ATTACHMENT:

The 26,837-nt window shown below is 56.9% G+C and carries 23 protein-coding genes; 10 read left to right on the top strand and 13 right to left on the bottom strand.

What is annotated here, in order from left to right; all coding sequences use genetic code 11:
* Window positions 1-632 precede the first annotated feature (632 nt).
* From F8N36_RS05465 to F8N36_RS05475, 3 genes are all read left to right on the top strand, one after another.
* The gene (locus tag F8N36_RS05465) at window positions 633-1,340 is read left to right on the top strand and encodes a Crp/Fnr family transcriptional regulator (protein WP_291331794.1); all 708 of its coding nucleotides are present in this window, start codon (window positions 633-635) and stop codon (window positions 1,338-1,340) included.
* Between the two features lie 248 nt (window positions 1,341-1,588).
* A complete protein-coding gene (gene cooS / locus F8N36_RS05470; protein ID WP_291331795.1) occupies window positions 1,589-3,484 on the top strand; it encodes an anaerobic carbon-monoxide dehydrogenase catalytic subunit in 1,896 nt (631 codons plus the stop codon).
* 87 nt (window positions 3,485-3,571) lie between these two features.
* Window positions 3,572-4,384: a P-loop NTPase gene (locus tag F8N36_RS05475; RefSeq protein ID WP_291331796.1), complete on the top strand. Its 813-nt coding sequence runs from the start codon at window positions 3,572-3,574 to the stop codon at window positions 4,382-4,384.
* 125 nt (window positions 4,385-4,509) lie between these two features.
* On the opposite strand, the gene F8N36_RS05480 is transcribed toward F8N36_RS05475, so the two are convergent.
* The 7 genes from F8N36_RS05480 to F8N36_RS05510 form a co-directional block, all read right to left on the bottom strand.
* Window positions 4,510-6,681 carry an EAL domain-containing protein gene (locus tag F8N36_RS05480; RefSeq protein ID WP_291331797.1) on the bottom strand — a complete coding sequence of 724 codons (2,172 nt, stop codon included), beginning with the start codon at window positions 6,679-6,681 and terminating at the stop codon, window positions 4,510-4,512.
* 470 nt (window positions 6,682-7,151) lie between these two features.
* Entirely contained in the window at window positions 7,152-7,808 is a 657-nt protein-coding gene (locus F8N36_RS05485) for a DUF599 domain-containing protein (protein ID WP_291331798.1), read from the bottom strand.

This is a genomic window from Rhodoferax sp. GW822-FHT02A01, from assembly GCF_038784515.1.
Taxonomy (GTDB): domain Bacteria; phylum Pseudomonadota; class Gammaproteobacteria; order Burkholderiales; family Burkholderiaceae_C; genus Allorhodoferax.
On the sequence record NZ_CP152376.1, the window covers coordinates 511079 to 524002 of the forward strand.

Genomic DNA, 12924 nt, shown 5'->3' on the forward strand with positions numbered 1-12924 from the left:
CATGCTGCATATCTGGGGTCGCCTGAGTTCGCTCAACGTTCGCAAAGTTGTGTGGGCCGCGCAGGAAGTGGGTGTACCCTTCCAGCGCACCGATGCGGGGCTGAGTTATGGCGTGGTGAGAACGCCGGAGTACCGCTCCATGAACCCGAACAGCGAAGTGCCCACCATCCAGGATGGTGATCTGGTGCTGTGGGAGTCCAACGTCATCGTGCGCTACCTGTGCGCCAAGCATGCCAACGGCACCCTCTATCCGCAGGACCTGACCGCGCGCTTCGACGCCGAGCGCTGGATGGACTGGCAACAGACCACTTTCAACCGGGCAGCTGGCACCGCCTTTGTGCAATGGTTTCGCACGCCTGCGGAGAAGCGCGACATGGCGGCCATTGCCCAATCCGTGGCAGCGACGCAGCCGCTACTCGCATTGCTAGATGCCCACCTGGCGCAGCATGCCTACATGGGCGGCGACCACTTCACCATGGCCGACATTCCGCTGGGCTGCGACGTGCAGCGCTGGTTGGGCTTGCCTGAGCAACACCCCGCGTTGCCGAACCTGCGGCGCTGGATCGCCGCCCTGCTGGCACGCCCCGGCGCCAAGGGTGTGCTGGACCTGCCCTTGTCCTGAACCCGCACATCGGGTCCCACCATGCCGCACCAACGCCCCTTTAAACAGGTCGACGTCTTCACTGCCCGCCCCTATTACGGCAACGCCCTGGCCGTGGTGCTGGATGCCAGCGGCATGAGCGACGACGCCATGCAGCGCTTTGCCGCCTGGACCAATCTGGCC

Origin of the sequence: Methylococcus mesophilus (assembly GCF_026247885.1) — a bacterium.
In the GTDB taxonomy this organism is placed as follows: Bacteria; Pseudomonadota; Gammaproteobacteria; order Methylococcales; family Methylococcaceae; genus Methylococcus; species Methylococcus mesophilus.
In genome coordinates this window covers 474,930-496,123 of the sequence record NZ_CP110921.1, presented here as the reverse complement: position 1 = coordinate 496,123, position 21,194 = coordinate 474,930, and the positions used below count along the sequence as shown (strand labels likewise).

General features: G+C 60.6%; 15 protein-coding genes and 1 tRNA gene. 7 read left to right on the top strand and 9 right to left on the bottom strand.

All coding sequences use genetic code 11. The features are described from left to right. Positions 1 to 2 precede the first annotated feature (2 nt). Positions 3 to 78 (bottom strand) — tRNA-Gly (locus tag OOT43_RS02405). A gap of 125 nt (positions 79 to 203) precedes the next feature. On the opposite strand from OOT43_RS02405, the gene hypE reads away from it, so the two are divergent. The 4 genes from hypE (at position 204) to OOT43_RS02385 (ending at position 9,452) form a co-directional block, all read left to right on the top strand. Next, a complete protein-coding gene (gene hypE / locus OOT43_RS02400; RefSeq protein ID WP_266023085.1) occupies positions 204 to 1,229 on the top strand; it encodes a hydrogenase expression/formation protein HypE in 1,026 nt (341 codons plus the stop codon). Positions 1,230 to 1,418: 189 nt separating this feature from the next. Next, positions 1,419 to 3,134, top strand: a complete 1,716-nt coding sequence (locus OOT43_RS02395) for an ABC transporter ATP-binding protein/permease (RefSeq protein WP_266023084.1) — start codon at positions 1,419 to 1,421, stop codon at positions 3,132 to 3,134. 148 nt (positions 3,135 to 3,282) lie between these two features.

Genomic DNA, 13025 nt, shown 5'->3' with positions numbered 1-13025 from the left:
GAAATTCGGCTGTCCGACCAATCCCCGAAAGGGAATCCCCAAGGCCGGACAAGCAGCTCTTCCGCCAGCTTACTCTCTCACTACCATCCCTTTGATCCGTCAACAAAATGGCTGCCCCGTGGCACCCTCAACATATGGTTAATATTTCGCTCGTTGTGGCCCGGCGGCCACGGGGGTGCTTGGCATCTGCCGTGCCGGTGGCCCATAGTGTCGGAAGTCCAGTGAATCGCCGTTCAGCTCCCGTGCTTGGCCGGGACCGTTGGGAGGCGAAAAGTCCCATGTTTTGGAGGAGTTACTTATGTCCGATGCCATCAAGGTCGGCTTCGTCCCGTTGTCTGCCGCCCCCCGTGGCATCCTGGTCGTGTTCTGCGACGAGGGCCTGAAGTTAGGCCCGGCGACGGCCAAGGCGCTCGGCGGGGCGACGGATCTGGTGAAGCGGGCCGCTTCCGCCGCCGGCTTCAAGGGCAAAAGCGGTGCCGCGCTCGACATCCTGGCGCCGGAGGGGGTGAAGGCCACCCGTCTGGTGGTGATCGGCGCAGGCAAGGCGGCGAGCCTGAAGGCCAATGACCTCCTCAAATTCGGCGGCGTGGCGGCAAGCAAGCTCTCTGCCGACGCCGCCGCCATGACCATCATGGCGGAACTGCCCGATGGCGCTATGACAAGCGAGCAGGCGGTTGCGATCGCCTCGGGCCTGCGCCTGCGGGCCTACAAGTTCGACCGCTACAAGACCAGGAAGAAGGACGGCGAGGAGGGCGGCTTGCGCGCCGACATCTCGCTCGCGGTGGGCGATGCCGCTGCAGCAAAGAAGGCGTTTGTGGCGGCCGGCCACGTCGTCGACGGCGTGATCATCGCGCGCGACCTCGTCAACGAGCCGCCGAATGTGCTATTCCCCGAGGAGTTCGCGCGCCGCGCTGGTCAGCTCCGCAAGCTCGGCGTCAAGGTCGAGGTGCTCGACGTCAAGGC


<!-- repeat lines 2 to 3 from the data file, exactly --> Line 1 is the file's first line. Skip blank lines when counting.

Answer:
What is annotated here, in order from left to right; all coding sequences use genetic code 11:
* Window positions 1-632 precede the first annotated feature (632 nt).